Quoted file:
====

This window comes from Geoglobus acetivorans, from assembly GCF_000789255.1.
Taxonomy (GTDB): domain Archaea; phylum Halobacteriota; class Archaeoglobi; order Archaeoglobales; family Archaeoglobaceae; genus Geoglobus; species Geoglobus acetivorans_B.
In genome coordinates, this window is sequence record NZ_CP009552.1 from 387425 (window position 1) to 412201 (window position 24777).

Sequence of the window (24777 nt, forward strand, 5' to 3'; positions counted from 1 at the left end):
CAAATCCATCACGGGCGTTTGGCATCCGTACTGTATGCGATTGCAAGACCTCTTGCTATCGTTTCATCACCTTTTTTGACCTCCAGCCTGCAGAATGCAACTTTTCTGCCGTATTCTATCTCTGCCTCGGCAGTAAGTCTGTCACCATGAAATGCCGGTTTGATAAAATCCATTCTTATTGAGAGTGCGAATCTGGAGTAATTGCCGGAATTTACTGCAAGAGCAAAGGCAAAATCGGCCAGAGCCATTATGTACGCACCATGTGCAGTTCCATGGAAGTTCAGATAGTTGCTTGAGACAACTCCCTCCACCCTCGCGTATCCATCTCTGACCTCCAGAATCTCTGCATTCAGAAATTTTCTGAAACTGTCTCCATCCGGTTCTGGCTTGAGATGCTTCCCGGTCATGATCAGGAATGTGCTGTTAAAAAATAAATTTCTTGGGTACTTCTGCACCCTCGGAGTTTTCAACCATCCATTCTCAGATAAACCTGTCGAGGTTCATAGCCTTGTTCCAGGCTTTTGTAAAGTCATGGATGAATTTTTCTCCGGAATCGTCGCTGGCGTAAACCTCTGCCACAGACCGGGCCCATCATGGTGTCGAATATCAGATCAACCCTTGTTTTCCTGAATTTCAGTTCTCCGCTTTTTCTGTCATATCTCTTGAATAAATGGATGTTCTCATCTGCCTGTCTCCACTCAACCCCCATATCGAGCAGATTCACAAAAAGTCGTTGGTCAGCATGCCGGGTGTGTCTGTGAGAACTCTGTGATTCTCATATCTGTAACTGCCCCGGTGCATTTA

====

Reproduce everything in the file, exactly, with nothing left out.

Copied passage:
This window comes from Geoglobus acetivorans, from assembly GCF_000789255.1.
Taxonomy (GTDB): domain Archaea; phylum Halobacteriota; class Archaeoglobi; order Archaeoglobales; family Archaeoglobaceae; genus Geoglobus; species Geoglobus acetivorans_B.
In genome coordinates, this window is sequence record NZ_CP009552.1 from 387425 (window position 1) to 412201 (window position 24777).

Sequence of the window (24777 nt, forward strand, 5' to 3'; positions counted from 1 at the left end):
CAAATCCATCACGGGCGTTTGGCATCCGTACTGTATGCGATTGCAAGACCTCTTGCTATCGTTTCATCACCTTTTTTGACCTCCAGCCTGCAGAATGCAACTTTTCTGCCGTATTCTATCTCTGCCTCGGCAGTAAGTCTGTCACCATGAAATGCCGGTTTGATAAAATCCATTCTTATTGAGAGTGCGAATCTGGAGTAATTGCCGGAATTTACTGCAAGAGCAAAGGCAAAATCGGCCAGAGCCATTATGTACGCACCATGTGCAGTTCCATGGAAGTTCAGATAGTTGCTTGAGACAACTCCCTCCACCCTCGCGTATCCATCTCTGACCTCCAGAATCTCTGCATTCAGAAATTTTCTGAAACTGTCTCCATCCGGTTCTGGCTTGAGATGCTTCCCGGTCATGATCAGGAATGTGCTGTTAAAAAATAAATTTCTTGGGTACTTCTGCACCCTCGGAGTTTTCAACCATCCATTCTCAGATAAACCTGTCGAGGTTCATAGCCTTGTTCCAGGCTTTTGTAAAGTCATGGATGAATTTTTCTCCGGAATCGTCGCTGGCGTAAACCTCTGCCACAGACCGGGCCCATCATGGTGTCGAATATCAGATCAACCCTTGTTTTCCTGAATTTCAGTTCTCCGCTTTTTCTGTCATATCTCTTGAATAAATGGATGTTCTCATCTGCCTGTCTCCACTCAACCCCCATATCGAGCAGATTCACAAAAAGTCGTTGGTCAGCATGCCGGGTGTGTCTGTGAGAACTCTGTGATTCTCATATCTGTAACTGCCCCGGTGCATTTA